Neneh Cherry’s breakthrough single melded hip-hop and cut-and-paste sampling into a perfect pop record.
At the tail end of 1988, Neneh Cherry’s ‘Buffalo Stance’ was everywhere. A punchy, upbeat track of early hip-hop sass with a propulsive groove, filled with great hooks and modernist twists, the record was overseen by Bomb The Bass’s Tim Simenon and co-producer Mark Saunders and made a star of the cheeky and provocative and — on her famous Top Of The Pops appearance — visibly pregnant Cherry, reaching number three on both sides of the Atlantic.
‘Buffalo Stance’ was a track that went on a journey over two years before being very quickly finished in an intensive two-and-a-half days. “I mean, the whole thing was the most painless track I’ve ever worked on,” remembers Mark Saunders. “It was my first hit really and nothing’s ever been that easy. It’s crazy how easy.”
From its scratched-out “g-g-gigolo” intro through its rapping verses and sung choruses, ‘Buffalo Stance’ was a tour de force of pop sample collage, matched with Cherry’s tongue-in-cheek ad-libs (“What is he loike?”), that moved through various sections in a highly inventive arrangement.
“It’s such a bizarre arrangement,” says Saunders. “I think that was the beauty of Tim and I not really knowing what we were doing. I was so busy programming, I don’t think I was aware of how many different bits there were. Tim kept coming up with these samples and it would lead you into a different section. If we’d have been thinking properly about how to make a hit record, I don’t think we would’ve had anywhere near as a many different parts to it.”
“Nothing was held back,” Tim Simenon remembers today of the making of ‘Buffalo Stance’. “It was just tried and if it didn’t work, we just sacked it, deleted it or whatever, and moved on.”
The roots of ‘Buffalo Stance’ can be traced back to 1986 and a London fashion movement, Buffalo, spearheaded by the late, Dundee-born stylist Ray Petri. Cameron McVey, originator and co-writer of ‘Buffalo Stance’ and Neneh Cherry’s future husband, was a key player in the scene.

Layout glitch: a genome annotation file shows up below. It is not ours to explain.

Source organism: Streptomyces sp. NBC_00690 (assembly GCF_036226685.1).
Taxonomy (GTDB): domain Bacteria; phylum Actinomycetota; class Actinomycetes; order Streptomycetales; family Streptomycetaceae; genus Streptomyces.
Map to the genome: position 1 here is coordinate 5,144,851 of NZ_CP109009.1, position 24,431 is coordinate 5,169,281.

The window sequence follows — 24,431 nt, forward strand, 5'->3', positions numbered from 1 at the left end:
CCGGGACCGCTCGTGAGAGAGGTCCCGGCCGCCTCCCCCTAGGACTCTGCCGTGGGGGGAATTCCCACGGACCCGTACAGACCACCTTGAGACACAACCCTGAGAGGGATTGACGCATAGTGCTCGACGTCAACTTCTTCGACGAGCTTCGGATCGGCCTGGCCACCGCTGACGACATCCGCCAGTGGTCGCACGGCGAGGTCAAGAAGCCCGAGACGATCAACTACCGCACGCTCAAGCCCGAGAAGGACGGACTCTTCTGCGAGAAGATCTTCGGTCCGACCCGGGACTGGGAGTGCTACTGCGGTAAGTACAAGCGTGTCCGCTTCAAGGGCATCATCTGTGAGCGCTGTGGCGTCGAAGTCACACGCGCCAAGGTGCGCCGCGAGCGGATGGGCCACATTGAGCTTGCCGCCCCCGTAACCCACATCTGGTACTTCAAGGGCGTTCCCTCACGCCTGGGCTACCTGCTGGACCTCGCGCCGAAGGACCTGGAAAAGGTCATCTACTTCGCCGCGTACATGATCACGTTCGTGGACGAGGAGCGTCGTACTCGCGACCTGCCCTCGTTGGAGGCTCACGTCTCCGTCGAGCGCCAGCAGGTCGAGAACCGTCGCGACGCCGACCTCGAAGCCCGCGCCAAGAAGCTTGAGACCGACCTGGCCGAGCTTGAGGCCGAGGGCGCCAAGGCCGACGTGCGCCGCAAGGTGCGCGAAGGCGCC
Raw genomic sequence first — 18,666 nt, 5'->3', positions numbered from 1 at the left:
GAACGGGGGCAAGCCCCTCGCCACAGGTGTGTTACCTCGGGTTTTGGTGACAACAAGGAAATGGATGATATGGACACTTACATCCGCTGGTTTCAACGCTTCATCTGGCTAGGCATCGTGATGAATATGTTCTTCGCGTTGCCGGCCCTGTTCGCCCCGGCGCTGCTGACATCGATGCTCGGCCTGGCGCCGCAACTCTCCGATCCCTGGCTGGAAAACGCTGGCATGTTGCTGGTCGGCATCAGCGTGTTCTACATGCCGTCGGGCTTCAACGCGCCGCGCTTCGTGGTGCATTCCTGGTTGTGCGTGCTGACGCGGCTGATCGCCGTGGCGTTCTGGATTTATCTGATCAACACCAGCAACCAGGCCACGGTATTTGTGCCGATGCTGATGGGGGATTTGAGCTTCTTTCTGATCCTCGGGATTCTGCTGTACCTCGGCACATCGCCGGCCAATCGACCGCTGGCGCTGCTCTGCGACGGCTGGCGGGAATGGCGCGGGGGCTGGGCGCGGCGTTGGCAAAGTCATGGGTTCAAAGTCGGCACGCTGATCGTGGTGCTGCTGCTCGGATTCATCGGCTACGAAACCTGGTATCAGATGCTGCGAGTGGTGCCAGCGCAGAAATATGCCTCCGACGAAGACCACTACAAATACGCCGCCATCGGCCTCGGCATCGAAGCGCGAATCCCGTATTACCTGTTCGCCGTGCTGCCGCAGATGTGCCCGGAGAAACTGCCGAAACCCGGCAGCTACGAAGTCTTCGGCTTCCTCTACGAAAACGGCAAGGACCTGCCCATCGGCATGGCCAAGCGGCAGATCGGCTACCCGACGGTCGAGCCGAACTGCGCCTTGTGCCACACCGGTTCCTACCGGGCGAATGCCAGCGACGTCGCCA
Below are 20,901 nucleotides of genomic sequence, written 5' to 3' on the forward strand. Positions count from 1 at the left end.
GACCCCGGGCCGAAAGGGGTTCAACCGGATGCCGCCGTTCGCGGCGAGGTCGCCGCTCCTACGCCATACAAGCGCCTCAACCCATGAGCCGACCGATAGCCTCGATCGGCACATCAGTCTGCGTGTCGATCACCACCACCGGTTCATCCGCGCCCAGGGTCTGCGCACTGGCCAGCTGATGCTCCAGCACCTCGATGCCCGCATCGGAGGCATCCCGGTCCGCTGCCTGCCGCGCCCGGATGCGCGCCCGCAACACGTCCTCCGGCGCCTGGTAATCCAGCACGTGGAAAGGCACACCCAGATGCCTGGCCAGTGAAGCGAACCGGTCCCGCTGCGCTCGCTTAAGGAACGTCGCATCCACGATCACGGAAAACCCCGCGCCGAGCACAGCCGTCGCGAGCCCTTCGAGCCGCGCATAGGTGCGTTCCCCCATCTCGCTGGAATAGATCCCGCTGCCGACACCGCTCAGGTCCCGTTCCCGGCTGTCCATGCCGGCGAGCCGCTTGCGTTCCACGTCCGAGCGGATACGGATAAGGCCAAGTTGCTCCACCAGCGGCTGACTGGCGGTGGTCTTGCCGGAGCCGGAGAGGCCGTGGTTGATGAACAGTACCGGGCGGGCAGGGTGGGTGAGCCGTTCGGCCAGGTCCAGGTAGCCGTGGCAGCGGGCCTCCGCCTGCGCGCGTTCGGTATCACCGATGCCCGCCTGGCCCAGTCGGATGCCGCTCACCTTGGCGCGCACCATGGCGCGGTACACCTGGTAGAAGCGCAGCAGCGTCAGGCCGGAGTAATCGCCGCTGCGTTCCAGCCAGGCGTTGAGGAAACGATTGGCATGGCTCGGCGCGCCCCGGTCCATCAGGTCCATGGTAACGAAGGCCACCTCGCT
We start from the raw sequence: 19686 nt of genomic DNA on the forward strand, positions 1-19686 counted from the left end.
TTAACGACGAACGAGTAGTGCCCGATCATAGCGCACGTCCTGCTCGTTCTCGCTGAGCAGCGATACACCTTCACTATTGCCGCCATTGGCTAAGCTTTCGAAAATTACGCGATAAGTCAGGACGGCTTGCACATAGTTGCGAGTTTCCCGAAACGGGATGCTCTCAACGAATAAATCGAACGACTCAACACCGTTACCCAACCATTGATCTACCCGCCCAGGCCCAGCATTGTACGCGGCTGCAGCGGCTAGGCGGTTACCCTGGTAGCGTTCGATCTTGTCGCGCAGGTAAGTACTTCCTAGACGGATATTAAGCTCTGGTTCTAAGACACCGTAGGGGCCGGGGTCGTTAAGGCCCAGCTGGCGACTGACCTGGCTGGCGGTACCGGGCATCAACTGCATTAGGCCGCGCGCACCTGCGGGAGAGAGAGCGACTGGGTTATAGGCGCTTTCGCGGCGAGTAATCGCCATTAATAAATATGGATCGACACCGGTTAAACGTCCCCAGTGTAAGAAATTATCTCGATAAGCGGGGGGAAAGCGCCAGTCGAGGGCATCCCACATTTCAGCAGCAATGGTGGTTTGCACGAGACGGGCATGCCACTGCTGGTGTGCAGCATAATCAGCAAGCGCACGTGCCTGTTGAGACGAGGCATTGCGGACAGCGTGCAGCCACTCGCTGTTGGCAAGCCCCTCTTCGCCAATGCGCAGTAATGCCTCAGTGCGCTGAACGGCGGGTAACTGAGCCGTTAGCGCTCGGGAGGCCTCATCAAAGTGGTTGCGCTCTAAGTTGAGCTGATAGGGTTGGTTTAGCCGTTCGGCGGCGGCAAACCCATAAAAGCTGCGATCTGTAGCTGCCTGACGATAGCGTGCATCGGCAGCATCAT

“Ray Petri was a cultural phenomenon really,” he says. “He was really into music and fashion and lifestyle and spirituality. He was this surrogate older brother and father for a whole movement of kids around about the same age from the same era who all happened to be living in the west end of London around various squats and apartments.
“We were all into reggae music, we were all into early rap music, R&B and stuff. I was the main musician in the crew. So that was my main job. I was translating the philosophy into the records that we made.”
At the time, the enterprising McVey was also working in the studio at PWL, Stock/Aitken/Waterman’s production house. “I was just farting about really,” he laughs. “I was in there working doing stuff on spec for Pete [Waterman]. He got me in there ’cause he’d heard a few tracks I’d written.”
One of those tracks was ‘Looking Good Diving’, a Scritti Politti-ish pop dance track subsequently produced by S/A/W and released in 1986 by Morgan McVey, the duo comprising McVey and his songwriter/model friend Jamie Morgan. But while the A-side was destined for obscurity, its B-side was to provide the seeds for ‘Buffalo Stance’. “‘Looking Good Diving’ was kind of like your typical S/A/W production really,” says McVey. “It was one of those one-day jobs. And then we needed a B-side so Nellee Hooper [of Bristol group/sound system the Wild Bunch, later to become Massive Attack] and I went in and cut up the backing track. I basically wrote a B-side loosely based around the same sentiment as the A-side.”
This B-side, ‘Looking Good Diving With The Wild Bunch’, featured McVey’s then-girlfriend Neneh Cherry on vocals and provided a slower-paced blueprint for what would become ‘Buffalo Stance’. “I sort of came up with the concept, ‘Wouldn’t it be interesting to do a rap tune that had a sung chorus?’” McVey recalls. “That’s why I thought I would just use this opportunity of having a B-side that needed to be done to buy the studio time to make it work. We wrote it really quickly.”
Fast-forward two years and following his instant rise from obscurity with Bomb The Bass’s first hit single ‘Beat Dis’, DJ Tim Simenon was one of the hottest producers and remixers in London. Simenon had been a record obsessive and DJ at house parties since his teens. “I kind of always loved music,” he says. “From the age of about nine, I was already buying singles. By the time I was 14 or 15, I had enough music to take to house parties and I was the kid with the records at that point.”